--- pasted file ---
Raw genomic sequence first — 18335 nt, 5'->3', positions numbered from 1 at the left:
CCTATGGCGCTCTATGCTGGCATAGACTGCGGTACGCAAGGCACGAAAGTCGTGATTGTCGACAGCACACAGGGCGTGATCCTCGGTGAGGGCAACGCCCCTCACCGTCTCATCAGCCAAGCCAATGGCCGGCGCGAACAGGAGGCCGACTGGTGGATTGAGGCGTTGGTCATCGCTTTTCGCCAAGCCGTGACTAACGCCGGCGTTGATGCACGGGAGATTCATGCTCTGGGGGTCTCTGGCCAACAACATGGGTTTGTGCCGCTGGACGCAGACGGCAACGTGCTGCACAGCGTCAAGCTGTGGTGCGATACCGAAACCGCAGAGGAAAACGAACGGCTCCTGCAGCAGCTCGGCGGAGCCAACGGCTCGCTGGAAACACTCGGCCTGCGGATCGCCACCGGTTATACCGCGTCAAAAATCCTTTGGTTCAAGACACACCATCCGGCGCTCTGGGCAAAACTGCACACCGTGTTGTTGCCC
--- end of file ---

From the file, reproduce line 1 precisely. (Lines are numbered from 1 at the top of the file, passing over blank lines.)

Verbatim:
Raw genomic sequence first — 18335 nt, 5'->3', positions numbered from 1 at the left: